Page last updated at 12:37 GMT, Thursday, 18 June 2009 13:37 UK

Copyright row halts Rye 'sequel'

JD Salinger in 1951
JD Salinger has not published a book since 1963

A judge in the US has temporarily halted the publication of a book billed as a follow-up to classic 1950s novel The Catcher in the Rye by JD Salinger.

Salinger is suing Swedish author Frederik Colting over his new book 60 Years Later: Coming Through The Rye.

According to legal papers filed earlier this month, Salinger's lawyers called the book a "rip-off pure and simple".

Mr Colting claims his book, featuring a character based on Salinger's hero, is a literary commentary not a sequel.

Mr Colting said he wrote the book as a critical exploration of the relationship between Salinger and his fictional character, the disaffected teenager Holden Caulfield.

'Pure commercialism'

Colting's book was "not about what happened to Holden Caulfield but it is about JD Salinger trying to deal with this character," the Swedish author's lawyer, Edward Rosenthal, told the court in New York.

But Salinger's lawyer Marcia Beth Paul called Colting's book "pure commercialism", adding that 94 percent of the book was told in Caulfield's voice.

"This is a book about Holden Caulfield," Ms Paul said. "It's a sequel, plain and simple."

The Catcher in the Rye, first published in 1951, is a tale of adolescent alienation and has become one of the most influential American novels of the modern era.

The novel sees Caulfield wandering around New York and railing against the establishment, following his expulsion from boarding school.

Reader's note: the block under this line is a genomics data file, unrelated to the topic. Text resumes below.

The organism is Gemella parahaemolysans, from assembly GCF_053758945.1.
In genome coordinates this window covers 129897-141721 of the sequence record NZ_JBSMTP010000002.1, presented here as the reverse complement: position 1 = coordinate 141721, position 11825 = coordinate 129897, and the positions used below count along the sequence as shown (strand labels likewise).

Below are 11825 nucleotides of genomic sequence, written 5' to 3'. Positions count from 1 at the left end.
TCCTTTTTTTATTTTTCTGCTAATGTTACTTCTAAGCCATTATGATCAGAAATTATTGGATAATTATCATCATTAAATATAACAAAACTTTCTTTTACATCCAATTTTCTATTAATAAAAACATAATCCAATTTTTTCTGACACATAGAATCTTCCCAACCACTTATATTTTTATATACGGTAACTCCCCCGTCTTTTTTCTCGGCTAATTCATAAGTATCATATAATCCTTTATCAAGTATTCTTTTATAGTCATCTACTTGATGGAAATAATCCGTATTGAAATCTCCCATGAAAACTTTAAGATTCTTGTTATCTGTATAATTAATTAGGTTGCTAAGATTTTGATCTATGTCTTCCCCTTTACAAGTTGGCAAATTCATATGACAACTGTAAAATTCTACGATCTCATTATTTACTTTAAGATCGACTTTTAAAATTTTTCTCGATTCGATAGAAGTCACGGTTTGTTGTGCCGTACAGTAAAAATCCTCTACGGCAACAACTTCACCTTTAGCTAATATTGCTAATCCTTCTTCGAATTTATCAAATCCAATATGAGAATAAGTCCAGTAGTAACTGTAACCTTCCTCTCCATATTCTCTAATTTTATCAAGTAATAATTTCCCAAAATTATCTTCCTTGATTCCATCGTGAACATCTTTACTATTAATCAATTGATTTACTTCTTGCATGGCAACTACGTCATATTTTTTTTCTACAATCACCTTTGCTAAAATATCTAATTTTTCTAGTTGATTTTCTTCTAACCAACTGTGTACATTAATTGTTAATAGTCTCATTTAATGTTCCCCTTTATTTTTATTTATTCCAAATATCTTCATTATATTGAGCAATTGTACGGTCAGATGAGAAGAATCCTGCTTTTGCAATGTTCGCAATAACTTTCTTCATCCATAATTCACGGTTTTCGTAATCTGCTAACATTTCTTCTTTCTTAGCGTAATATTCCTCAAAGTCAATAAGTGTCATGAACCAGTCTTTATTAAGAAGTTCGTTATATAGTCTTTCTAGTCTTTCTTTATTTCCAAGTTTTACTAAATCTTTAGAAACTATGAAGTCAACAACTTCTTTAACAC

Mr Colting's novel sees 76-year-old Mr C - whom the author has admitted is based on Caulfield - escape from a retirement home and head to New York.

Both books end near a carousel in Central Park.

Judge Deborah Batts called the books "substantially similar".

Although there was limited legal precedent to illustrate that a character - with no drawings or photographs - could be copyrighted, Judge Batts said she believed Caulfield could be.

"It's a portrait by words," she said. "It is difficult, in fact, to separate Holden Caulfield from the book".

'Frozen moment'

Salinger, who was not in court because of health issues, has taken legal action to protect his copyright on previous occasions.

The 90-years-old reclusive author has also refused filming rights for his story.

In one of his last-given interviews, in 1980, Salinger told the Boston Sunday Globe: "There's no more Holden Caulfield. Read the book again. It's all there. Holden Caulfield is only a frozen moment in time."

Judge Batts issued a 10-day restraining order, before ruling on whether to grant Salinger's legal request to ban its publication in the United States.

Along with Colting - writing under the nom de plume John David California, London-based publisher Windupbird is cited in court documents, along with Swedish publisher Nicotext and California-based SCB Distributors.

60 Years Later: Coming Through the Rye, which is dedicated to Salinger, is due to be published in the UK later this summer and in the US in September.



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